What goes up must come down & ding dong the witch is dead

April 8-12, 2013


Market comments:  Volatility was evident in last week's markets. While commodities drove the TSX up mid-week (the S&P/TSX composite gained 1.1%  Tuesday, its largest single day gain since November), a drastic fall in crude oil and gold brought the index down on Friday (it fell 1.2%).  US markets also experienced strong mid week gains; Thursday had another record close for the S&P 500. While the index dipped on Friday, it closed the week 2.3% higher than its Monday starting point. Gold and industrial commodities on the other hand, took quite a tumble. Weak earnings from US financials, together with weakened data from US retail sales, seemed to lead to these late week falls in the US indexes.

While purchases from the Fed have normally buoyed markets, recent minutes suggest committee members are starting to question how much longer these purchases should go on. Important to note, also, that reflating assets through purchasing means increasing risk of higher inflation. Should we be worried?

Company news: Close analysis shows that “there isn’t a whole lot separating [Canadian banks] in terms of share price performance… The difference between the worst-performer and the best-performer is little more than four percentage points… despite 20 quarterly earnings reports each, about 1,250 trading days and coverage by nearly two dozen analysts.

Are PCs out? Analyst downgrades of Microsoft last week suggest yes. These reflect a recent report on the state of the PC market, which revealed the “number of personal computers shipped in the first three months of this year plunged by almost 14 per cent”. This is the largest drop since 1984.

International News:  China’s inflation rate eased more than forecast in March. Yet, Fitch lowered its rating on China’s long-term local-currency bonds, to AA-minus from A-plus.

Otherwise:  Bitcoin tumbled last week – from $266 per coin on Wednesday down to $54 per coin on Friday – back to its March level. “The question now is whether merchants and Bitcoin users abandon the nascent economy because of the volatility”.

A partner at KMPG was let go, having given inside information to a golfing buddy whilst on the green.  This also led to KPMG resigning as Herbalife’s auditor and a 3.8% fall in Herbalife’s share. This comes at a time when regulators are turning to the consulting industry, and may stir up trouble. Proposals include progress reports and more detailed cost estimates of consultancy projects.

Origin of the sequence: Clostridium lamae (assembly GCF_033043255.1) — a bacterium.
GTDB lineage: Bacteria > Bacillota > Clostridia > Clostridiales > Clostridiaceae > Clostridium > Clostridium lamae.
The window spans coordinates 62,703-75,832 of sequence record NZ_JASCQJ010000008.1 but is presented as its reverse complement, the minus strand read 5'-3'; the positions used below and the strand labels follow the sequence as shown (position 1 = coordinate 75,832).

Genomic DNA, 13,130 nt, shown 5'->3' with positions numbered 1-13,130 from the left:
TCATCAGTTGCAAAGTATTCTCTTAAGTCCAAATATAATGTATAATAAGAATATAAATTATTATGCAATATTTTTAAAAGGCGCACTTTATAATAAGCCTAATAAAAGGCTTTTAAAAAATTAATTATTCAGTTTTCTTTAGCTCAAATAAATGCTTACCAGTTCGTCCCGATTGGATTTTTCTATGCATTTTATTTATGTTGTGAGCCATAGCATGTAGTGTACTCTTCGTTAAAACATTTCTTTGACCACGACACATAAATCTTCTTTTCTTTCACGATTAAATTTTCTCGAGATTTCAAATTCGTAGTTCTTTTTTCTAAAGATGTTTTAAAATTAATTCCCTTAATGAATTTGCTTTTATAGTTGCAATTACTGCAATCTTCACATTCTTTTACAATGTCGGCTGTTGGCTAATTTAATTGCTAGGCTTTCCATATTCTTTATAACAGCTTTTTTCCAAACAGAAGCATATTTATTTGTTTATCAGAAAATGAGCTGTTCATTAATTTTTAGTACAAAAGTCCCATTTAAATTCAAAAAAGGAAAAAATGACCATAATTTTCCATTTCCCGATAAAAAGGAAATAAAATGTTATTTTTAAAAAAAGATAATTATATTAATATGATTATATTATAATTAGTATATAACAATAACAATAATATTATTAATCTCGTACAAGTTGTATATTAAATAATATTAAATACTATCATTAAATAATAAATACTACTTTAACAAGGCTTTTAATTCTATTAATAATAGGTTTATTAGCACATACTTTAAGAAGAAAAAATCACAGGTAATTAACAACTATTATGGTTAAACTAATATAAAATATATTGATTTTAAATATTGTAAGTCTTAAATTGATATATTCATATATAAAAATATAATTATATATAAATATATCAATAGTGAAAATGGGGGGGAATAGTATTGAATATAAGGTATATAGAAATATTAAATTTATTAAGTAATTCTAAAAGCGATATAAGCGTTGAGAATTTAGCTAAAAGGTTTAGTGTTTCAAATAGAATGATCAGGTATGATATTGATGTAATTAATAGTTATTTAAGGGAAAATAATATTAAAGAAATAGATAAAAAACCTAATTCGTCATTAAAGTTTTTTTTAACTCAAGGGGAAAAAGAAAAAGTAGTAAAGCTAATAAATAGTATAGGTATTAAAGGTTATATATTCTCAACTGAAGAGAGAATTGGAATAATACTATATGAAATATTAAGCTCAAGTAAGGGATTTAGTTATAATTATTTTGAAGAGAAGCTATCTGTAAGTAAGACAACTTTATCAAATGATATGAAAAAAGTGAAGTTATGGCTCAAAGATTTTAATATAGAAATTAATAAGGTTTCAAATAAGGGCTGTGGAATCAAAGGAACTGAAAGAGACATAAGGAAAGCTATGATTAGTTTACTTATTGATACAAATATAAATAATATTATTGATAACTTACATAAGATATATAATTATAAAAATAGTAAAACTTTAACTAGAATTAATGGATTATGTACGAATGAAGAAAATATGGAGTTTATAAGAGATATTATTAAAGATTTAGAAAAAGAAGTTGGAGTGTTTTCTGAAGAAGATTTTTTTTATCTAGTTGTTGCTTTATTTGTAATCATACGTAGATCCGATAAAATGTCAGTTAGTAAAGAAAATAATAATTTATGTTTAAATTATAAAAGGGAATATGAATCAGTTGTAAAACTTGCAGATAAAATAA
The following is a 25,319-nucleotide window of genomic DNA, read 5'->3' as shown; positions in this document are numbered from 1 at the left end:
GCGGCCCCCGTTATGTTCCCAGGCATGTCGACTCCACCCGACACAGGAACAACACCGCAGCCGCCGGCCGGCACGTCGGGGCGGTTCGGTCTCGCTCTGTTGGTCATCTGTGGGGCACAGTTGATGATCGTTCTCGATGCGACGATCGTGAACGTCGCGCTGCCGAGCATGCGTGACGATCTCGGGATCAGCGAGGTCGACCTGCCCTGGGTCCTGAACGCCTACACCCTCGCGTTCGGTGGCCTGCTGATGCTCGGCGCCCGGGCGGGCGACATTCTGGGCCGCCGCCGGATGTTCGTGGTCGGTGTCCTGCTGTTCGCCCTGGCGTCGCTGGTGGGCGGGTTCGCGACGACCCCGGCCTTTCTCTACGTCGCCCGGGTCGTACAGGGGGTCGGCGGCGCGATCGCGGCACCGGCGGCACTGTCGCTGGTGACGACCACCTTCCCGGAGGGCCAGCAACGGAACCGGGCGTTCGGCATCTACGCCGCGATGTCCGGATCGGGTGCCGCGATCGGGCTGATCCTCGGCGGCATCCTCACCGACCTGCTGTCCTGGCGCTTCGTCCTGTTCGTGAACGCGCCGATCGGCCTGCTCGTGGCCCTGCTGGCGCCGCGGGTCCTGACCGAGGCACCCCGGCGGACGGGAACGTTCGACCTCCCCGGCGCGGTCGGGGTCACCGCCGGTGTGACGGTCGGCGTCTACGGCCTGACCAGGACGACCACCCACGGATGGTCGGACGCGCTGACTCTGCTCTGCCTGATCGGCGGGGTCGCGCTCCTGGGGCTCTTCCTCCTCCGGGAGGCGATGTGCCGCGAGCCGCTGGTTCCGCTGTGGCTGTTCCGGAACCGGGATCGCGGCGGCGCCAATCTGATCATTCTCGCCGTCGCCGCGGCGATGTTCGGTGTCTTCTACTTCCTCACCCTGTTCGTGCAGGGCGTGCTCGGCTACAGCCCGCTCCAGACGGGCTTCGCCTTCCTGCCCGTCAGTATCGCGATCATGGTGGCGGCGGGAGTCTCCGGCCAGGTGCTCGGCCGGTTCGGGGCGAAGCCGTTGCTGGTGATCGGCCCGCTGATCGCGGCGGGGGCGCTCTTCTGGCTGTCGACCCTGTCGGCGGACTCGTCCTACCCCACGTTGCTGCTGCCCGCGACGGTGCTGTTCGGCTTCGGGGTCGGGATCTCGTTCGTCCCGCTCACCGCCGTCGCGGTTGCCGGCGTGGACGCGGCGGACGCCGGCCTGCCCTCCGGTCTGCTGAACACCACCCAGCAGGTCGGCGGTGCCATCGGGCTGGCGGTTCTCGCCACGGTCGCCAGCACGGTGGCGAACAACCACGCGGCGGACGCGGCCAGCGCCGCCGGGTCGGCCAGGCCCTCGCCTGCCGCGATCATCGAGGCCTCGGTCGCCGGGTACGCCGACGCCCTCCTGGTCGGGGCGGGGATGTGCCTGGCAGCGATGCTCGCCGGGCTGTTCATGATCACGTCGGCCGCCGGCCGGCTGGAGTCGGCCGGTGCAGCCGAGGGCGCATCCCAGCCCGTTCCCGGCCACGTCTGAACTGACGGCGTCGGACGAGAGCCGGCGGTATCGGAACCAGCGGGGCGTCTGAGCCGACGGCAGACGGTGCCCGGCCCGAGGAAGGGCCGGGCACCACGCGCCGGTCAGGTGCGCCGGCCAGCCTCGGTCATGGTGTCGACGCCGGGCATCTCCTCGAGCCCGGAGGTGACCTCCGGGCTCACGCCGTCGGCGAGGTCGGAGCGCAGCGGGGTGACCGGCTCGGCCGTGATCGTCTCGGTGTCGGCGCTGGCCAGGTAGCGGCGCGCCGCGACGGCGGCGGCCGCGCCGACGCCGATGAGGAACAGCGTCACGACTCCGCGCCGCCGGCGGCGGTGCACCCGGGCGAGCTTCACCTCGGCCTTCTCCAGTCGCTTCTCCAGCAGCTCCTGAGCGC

Celebration and sadness both emanated from the news of Margaret Thatcher's death. As a Canadian, I find the uproar quite extraordinary. I can't imagine the death of any Canadian politician facing resulting in such extreme views/reactions. People are truly polarized - whether they were alive when Thatcher held office, and regardless of if they consider themselves liberal or conservative (or so it seems). Even feminists, who I would think respect the woman for her political strength, argue that she let shards fall on those below her when breaking through the glass ceiling.

I don't know much about Thatcher, but do think she should be respected (then again, my personal view is that most democratically elected politician deserve at least a modicum of respect - unless they are homophobic, xenophobic, supportive of eugenics, etc), and that news of her passing is sad. She was the first female Prime Minister in the developed world, the longest serving PM in Britain in the last 150 years, and a true powerhouse (even if arguably much too severe to her opposition). Britain would not be where it is now economically without her. To be fair, this is likely true both of the years of economic growth as well as the current crisis. Yes, the British economy is currently facing economic difficulties, but who knows where it would be without her - it could be worse, it could be better. We just don't know. 

In other news.... changes to the welfare system took effect at the beginning of April. Last week, a report by Sheffield Hallam University revealed the impact of the cuts area by area. Once they come into full effect (c. 2018) it seems the North will be extremely hard hit; facing, on average, a £900 reduction per person, versus only £200 or so in the southern parts of Britain. The areas the most hard hit already face the worst unemployment in the country. These cuts his will take even more money out of these regions. The full report can be found at ft.com/austerity

As we enter another round of profit reporting, important to keep in mind that "the average share price fall on the day of a warning from a FTSE 350 company was 5.6 per cent, compared with 19.4 per cent in the second quarter of 2012." Seems the search for yield is stopping investors from selling, as is the belief that continued central bank support and company cost cutting measures will keep companies growing (or at least not getting worse). 

Otherwise,  Crosby (former HBOS) offered to dispense with his knighthood and take a 30% reduction on his pension (article here) ; Google is being forced by regulators in Brussels to change its search algorithms (article here). For news on bitcoin, KPMG and US markets, see the North American round up